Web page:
How to Bond With a Preteenby S.R. Becker
The middle-school years are a time in which children grow tremendously, both physically and emotionally. As your preteen struggles to figure out who she is, you might find that she pulls away from you and gets closer to her friends. According to TeacherWeb, children between 10 and 12 struggle with self-doubt, especially when girls mature faster than boys. They may seem preoccupied with their friends and less interested in what you have to say. Bonding with preteens isn't impossible -- it just requires an awareness of their concerns.
Schedule daily time together, either as a family or one on one. Insist on eating at least one meal at the table with the TV turned off. If possible, enlist your preteen's help in meal preparation. At least once a week, do something special together, just the two of you. For example, go for a walk, go out to lunch or engage in an activity of her choosing.
Keep the lines of communication open and the conversation ongoing. If you corner your preteen and expect to talk about a difficult or personal subject, don't be surprised when he clams up. However, if you seize moments in which you can bring up those subjects contextually -- for example, when a character in a TV show you watch deals with a school bully -- he's more likely to let you in on how he's really feeling.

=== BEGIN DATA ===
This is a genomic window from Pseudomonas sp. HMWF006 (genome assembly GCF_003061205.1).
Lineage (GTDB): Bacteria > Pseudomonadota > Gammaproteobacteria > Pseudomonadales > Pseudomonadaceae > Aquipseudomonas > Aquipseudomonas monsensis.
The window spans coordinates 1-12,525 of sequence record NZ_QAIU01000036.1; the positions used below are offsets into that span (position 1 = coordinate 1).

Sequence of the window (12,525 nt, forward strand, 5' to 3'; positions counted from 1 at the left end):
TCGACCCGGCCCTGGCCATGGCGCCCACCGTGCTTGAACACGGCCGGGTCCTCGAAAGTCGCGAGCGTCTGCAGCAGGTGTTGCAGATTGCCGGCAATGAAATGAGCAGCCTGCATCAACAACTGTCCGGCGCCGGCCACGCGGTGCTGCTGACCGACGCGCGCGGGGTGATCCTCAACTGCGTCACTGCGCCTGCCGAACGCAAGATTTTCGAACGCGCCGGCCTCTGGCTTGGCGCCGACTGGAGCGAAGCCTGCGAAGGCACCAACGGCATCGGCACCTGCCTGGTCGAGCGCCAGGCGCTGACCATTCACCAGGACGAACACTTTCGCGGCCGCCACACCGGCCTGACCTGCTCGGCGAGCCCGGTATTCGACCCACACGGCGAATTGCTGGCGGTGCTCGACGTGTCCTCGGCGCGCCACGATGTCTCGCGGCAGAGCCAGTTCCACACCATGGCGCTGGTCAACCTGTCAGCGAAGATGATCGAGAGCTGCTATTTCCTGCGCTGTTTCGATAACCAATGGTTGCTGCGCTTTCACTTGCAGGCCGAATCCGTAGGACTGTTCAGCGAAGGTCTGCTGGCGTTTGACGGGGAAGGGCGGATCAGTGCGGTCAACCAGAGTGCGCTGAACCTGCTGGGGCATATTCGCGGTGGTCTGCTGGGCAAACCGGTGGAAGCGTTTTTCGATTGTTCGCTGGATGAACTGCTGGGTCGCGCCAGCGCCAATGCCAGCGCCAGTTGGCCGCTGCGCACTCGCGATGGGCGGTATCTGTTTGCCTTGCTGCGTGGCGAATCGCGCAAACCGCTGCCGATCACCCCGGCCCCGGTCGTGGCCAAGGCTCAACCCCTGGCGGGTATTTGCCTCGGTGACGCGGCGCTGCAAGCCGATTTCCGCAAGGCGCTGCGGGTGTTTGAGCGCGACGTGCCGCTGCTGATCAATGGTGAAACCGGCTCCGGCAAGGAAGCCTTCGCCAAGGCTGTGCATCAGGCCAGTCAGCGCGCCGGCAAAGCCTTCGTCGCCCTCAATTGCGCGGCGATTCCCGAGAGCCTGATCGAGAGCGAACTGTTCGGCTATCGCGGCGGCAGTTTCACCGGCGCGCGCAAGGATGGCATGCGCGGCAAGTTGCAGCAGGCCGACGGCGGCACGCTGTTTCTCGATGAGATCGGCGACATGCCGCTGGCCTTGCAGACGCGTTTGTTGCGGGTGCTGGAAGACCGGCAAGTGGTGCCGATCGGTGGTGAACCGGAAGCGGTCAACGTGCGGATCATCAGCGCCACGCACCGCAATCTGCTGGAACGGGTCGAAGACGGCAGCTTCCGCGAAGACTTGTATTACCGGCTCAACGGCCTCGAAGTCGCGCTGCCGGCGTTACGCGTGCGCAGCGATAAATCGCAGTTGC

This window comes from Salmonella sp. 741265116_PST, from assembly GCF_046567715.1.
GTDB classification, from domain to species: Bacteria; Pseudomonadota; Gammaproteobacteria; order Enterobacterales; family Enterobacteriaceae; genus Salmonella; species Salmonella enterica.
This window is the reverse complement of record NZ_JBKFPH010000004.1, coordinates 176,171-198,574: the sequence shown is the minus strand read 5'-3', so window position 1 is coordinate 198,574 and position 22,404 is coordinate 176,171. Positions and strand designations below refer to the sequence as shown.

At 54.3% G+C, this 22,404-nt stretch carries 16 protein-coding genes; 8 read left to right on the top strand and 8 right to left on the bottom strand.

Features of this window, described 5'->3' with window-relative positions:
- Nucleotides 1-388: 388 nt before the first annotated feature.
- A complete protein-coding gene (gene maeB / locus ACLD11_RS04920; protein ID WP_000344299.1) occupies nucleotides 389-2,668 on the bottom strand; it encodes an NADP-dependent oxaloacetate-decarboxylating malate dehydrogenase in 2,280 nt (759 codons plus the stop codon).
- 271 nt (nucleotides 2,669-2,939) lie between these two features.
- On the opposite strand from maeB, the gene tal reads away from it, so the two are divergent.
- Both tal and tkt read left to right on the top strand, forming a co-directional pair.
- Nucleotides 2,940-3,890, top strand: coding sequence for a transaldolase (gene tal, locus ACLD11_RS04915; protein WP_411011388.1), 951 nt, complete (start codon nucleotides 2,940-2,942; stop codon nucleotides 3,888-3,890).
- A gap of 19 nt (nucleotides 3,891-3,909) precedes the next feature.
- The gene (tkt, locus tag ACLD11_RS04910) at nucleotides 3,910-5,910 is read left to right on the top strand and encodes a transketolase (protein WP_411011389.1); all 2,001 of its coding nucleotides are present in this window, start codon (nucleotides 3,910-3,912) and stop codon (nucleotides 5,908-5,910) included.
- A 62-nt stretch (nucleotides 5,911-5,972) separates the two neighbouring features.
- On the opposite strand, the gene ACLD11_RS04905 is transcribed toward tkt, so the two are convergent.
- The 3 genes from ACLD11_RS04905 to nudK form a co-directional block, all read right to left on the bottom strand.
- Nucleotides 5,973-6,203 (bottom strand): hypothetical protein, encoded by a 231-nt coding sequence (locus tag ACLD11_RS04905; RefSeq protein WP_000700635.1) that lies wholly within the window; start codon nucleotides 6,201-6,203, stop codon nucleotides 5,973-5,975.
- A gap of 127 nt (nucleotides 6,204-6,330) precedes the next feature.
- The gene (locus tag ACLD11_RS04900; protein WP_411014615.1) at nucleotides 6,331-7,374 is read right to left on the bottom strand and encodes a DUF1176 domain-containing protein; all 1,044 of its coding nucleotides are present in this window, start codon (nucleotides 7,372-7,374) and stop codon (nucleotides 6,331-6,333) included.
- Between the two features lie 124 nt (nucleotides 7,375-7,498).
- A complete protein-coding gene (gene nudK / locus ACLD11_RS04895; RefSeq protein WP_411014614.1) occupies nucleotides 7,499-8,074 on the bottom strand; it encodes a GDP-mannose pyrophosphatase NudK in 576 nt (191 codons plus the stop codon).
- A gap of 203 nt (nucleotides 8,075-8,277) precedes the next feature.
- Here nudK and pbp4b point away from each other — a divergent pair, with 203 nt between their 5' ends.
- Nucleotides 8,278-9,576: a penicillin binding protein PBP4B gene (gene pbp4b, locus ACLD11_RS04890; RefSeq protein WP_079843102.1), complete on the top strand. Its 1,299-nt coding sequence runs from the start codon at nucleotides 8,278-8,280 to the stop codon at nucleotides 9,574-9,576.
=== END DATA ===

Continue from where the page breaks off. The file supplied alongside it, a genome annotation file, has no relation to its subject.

Encourage your preteen's independence. It's OK to ignore cries of "But everyone else is doing it!" most of the time, but give them credence on occasion. If your preteen's friends are going to the mall without parental supervision or taking the subway solo, consider allowing your child to join in. Reward her for choosing intelligent, responsible friends by allowing her to go somewhere with a child you trust for a couple of hours. Show her you trust her judgment and her ability to take care of herself, within reason.
Support your preteen's exploration of his own identity. If he wants to be a guitar player, listen to music with him and encourage him to articulate what he likes about it. If he suddenly has a penchant for wearing all black, don't panic. As long as his clothes are clean and fit the school dress code, let him wear what he wants. Don't be surprised if his interests and style change frequently -- it's all part of figuring out who he is.
Model the behavior you wish to see. If you want your child to treat you with respect, treat her with respect. If you want her to be responsible with money, let her see you decide against an impulse buy. Praise her for making good choices -- you can never tell her too often how strong, brave and intelligent you think she is.
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